Despite these common functions, Byrum et al. (3) teased the contribution of TPX2/Aurora A apart from the BRCA1 pathway. Specifically, they showed that TPX2 and BRCA1 exist in distinct pathways that converge on 53BP1. The finding of distinct pathways explains why TPX2 depletion reduces BRCA1 and RAD51 foci, but not if 53BP1 is eliminated first. By suppressing 53BP1, TPX2/Aurora A facilitate BRCA1-dependent DNA end resection, RAD51 loading, and HR. Exemplifying separate pathways, unlike BRCA1, TPX2 directly binds 53BP1 and is not recruited to sites of DNA damage despite the TPX2–53BP1 interaction being stable in the presence of DNA damage. Given that TPX2 is not at sites of DNA damage, it follows that the localization of 53BP1 to chromatin or sites of DNA damage is unaffected by TPX2/Aurora A loss. Counterintuitively, Byrum et al. found that the region of 53BP1 binding to TPX2 also mediated 53BP1 localization to chromatin (3); however, evidence suggests there are additional TPX2 interaction domains on 53BP1.
With fork protection, TPX2 and BRCA also play distinct roles. Most notably, unlike BRCA1, TPX2 suppresses 53BP1 at stalled replication forks as part of its fork protection function. As such, Byrum et al. observed that fork degradation due to TPX2 loss was rescued by the concurrent loss of 53BP1 (3). Specifically, knockout of 53BP1 partially and completely rescued track lengths in TPX2-depleted U2OS cells and in mouse embryonic fibroblasts, respectively. In direct contrast, fork degradation due to BRCA1 loss was not rescued by concurrent loss of 53BP1, as found here and published previously (6). However, fork degradation due to BRCA1 loss was rescued when PTIP, a factor required for MRE11 localization at stalled replication forks (6), was eliminated and MRE11 was restricted from accessing stalled forks. Also consistent with distinct pathways of fork protection, combined loss of TPX2 and BRCA1 generated an additive shortening of fork lengths (Fig. 1).
In addition to directing break and fork activities in a parallel pathway to BRCA1, this TPX2 function is separate from its mitotic kinase activities. Notably, Byrum et al. provide data indicating that Aurora A catalytic activity and mitotic functions do not require the TPX2–53BP1 interaction (3). The 53BP1 interaction–defective mutant of TPX2 localized to mitotic spindles similar to wild-type TPX2. However, kinase activity was proposed to mediate TPX2 function in genome preservation, because the catalytically inactive Aurora A mutant did not rescue fork protection. Moreover, the Aurora A mutant disrupted for TPX2 binding failed to restore fork protection. Thus, Aurora A kinase activity may be directed to appropriate substrates through the TPX2–53BP1 complex.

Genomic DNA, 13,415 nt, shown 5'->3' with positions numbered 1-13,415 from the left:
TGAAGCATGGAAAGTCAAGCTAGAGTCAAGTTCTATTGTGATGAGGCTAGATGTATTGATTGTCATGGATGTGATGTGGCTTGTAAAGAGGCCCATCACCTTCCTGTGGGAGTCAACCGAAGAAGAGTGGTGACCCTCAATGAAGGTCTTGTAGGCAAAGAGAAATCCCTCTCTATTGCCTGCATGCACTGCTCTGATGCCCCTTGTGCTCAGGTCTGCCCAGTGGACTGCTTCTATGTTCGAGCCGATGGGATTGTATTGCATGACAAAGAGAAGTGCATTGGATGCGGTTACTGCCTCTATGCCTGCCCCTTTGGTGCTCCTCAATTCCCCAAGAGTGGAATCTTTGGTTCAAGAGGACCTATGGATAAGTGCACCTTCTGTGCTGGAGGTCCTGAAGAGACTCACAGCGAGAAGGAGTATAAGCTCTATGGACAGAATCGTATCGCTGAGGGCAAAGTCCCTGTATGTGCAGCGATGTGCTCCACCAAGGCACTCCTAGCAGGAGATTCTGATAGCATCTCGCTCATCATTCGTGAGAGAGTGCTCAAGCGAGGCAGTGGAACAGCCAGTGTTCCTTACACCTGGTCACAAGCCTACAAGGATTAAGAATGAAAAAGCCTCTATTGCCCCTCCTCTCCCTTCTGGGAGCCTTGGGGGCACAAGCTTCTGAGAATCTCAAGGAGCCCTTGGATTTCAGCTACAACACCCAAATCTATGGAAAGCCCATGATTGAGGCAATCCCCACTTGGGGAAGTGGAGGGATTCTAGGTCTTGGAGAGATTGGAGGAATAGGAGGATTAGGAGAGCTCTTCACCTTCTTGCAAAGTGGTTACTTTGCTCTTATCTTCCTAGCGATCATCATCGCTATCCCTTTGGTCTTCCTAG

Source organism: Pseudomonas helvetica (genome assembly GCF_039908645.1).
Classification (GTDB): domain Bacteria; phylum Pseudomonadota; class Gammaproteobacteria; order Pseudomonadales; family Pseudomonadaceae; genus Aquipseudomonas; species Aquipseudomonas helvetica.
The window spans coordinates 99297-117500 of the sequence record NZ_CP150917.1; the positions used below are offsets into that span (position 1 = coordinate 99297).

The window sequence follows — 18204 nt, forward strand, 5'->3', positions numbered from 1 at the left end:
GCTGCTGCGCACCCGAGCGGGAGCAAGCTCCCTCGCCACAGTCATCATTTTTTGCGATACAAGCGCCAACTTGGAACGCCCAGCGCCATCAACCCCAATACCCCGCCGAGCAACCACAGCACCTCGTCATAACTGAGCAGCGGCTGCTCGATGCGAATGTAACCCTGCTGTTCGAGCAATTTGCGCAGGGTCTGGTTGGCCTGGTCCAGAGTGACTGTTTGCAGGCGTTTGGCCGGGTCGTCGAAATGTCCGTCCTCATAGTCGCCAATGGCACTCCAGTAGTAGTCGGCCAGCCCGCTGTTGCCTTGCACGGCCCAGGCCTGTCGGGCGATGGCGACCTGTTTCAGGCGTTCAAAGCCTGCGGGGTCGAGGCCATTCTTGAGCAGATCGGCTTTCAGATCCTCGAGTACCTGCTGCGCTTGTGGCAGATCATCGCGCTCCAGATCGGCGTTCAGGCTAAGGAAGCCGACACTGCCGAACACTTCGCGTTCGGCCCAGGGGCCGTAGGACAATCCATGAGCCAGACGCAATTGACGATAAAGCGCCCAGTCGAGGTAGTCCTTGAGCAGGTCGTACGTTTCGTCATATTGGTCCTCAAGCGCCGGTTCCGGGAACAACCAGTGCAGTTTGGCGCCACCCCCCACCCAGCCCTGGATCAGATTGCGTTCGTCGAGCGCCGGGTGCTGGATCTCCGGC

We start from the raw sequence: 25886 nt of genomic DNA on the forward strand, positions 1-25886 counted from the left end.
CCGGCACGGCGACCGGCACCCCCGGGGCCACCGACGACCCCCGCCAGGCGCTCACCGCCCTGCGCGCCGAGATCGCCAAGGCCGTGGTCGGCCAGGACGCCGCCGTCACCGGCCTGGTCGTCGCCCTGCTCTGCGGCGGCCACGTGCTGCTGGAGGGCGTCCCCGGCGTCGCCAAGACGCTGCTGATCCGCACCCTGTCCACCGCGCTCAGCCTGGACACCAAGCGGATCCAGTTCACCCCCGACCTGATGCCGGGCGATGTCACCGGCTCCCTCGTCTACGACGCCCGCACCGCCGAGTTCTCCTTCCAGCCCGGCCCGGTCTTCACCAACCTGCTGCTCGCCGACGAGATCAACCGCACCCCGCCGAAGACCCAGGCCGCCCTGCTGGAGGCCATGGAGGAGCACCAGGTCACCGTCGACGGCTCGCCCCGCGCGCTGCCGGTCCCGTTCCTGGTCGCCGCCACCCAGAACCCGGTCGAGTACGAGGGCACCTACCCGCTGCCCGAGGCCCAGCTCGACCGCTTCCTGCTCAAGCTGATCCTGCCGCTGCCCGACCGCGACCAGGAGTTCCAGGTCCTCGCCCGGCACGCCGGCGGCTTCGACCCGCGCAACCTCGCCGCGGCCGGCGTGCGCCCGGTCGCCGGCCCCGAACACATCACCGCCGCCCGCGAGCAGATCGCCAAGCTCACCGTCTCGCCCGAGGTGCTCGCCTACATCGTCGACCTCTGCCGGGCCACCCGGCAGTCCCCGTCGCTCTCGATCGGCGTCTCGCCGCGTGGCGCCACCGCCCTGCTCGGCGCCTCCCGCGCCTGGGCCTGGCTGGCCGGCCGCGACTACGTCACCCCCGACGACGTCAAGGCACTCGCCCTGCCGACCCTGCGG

Key questions remain: What are the Aurora A kinase substrates at the fork? Does the kinase also target HR factors? It is challenging to speculate, as the Aurora catalytic activity or TPX2 binding mutants were not evaluated for rescue of HR. While also not addressed, the parallel functions of TPX2/Aurora A and BRCA1 in both HR and fork protection could lead to a synthetic lethal relationship. Why is it important for a mitotic kinase to regulate HR and replication fork stability? One likely possibility is that modulating 53BP1 function is critical for cell fitness and therefore requires coordination through feedback with other cellular events. In particular, communication could be essential to ensure that DNA replication and its processing intermediates are suitable for the complex transactions that will take place in mitosis. Most importantly, these findings raise the promise of targeting the Aurora A kinase for improved chemo-sensitization of cancer cells, especially those with HR or fork protection defects.
This work was supported by National Institutes of Health grant R01 CA176166-01A1.
The author declares no competing financial interests.